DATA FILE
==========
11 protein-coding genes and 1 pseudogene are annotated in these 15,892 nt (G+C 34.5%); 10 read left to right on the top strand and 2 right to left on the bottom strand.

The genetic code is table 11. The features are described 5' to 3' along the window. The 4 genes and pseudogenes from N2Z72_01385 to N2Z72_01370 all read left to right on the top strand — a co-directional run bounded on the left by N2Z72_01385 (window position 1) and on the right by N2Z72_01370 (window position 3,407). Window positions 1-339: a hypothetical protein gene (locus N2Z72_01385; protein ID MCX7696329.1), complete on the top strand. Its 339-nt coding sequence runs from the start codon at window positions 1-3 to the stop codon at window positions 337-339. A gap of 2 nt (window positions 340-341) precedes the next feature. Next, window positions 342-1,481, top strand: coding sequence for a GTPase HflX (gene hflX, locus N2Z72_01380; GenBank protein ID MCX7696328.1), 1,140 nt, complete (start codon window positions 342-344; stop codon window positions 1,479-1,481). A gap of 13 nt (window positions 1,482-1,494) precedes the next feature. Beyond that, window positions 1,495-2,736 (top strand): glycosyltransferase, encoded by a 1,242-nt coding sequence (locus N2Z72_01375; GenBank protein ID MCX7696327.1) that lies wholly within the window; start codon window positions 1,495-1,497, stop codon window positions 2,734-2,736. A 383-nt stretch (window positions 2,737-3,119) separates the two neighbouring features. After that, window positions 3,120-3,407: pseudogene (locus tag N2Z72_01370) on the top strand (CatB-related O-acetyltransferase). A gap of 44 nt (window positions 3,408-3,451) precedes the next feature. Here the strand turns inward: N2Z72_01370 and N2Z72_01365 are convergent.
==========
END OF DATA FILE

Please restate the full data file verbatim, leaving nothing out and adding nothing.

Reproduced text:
11 protein-coding genes and 1 pseudogene are annotated in these 15,892 nt (G+C 34.5%); 10 read left to right on the top strand and 2 right to left on the bottom strand.

The genetic code is table 11. The features are described 5' to 3' along the window. The 4 genes and pseudogenes from N2Z72_01385 to N2Z72_01370 all read left to right on the top strand — a co-directional run bounded on the left by N2Z72_01385 (window position 1) and on the right by N2Z72_01370 (window position 3,407). Window positions 1-339: a hypothetical protein gene (locus N2Z72_01385; protein ID MCX7696329.1), complete on the top strand. Its 339-nt coding sequence runs from the start codon at window positions 1-3 to the stop codon at window positions 337-339. A gap of 2 nt (window positions 340-341) precedes the next feature. Next, window positions 342-1,481, top strand: coding sequence for a GTPase HflX (gene hflX, locus N2Z72_01380; GenBank protein ID MCX7696328.1), 1,140 nt, complete (start codon window positions 342-344; stop codon window positions 1,479-1,481). A gap of 13 nt (window positions 1,482-1,494) precedes the next feature. Beyond that, window positions 1,495-2,736 (top strand): glycosyltransferase, encoded by a 1,242-nt coding sequence (locus N2Z72_01375; GenBank protein ID MCX7696327.1) that lies wholly within the window; start codon window positions 1,495-1,497, stop codon window positions 2,734-2,736. A 383-nt stretch (window positions 2,737-3,119) separates the two neighbouring features. After that, window positions 3,120-3,407: pseudogene (locus tag N2Z72_01370) on the top strand (CatB-related O-acetyltransferase). A gap of 44 nt (window positions 3,408-3,451) precedes the next feature. Here the strand turns inward: N2Z72_01370 and N2Z72_01365 are convergent.